Front Page Titles (by Subject) Utility and Progress - Literature of Liberty, January/March 1978, vol. 1, No. 1
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Utility and Progress - Leonard P. Liggio, Literature of Liberty, January/March 1978, vol. 1, No. 1 
Literature of Liberty: A Review of Contemporary Liberal Thought was published first by the Cato Institute (1978-1979) and later by the Institute for Humane Studies (1980-1982) under the editorial direction of Leonard P. Liggio.
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Utility and Progress
“J. S. Mill: Socialist or Libertarian.” Prophets of Freedom and Enterprise. Edited by Michael Ivens. London: Kogan Page, 1975.
Mill is generally regarded as becoming a socialist late in life. But a careful examination of his later works suggests he was considerably closer to a position advocating personal liberty. He was not certain, for instance, that common or socialized ownership would satisfactorily bring intellects into stimulating collision so as to produce mental and moral progress.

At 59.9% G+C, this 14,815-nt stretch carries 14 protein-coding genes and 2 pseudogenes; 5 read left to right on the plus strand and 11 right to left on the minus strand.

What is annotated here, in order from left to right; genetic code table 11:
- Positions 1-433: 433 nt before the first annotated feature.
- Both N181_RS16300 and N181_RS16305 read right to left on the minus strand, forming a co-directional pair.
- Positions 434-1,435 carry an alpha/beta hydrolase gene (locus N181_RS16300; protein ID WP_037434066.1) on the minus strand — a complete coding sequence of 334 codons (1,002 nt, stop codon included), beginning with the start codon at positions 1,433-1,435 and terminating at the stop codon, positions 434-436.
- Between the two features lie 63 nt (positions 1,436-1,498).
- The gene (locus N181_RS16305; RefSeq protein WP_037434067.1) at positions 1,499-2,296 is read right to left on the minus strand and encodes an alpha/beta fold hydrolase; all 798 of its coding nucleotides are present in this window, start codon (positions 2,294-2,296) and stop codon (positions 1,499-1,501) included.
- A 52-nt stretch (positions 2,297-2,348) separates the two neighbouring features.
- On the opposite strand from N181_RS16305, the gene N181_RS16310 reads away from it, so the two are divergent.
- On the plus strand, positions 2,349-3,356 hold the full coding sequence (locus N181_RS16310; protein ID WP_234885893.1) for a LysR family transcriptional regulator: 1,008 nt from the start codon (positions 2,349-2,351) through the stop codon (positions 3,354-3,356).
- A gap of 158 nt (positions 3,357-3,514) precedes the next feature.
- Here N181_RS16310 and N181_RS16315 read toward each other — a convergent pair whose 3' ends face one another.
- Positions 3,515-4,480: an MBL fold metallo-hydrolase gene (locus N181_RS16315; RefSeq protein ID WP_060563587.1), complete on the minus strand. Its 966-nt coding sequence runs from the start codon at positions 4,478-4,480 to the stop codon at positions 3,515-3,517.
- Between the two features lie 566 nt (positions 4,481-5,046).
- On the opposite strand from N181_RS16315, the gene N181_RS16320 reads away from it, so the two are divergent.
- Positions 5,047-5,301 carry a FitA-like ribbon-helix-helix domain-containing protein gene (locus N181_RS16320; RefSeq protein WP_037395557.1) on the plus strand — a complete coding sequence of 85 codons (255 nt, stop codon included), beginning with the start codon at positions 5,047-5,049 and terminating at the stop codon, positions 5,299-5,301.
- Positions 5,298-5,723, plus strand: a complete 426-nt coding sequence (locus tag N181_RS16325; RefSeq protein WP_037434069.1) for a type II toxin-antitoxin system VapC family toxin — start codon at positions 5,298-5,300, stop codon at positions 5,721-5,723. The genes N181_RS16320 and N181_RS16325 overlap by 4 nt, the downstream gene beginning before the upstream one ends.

Mill's major concern was with ownership by free association (rather than state ownership), groups which would presumably compete in the market. He also opposed confiscatory death taxes, progressive taxation, and subsidy or monopoly of workers' cooperatives. He totally rejected monopoly in any form and regarded every restriction on competition as evil. He favored restricting government to promulgating information but then leaving individuals free to use their own means.
Even where government was delivering the mail or providing for the sick in public hospitals, Mill favored private competition. Similarly with education: “A government which can mould...the people from their youth upwards, can do with them whatever it pleases.”
Even in his last work on socialism, Mill warned of the dangers of making all decisions politically and collectively. He urged that communes be tested in a market framework. He was skeptical about rooting out money-making ambition, fearing that struggles for preeminence and influence would produce bitterness when the money-making desire was diverted to seek gratification in other directions.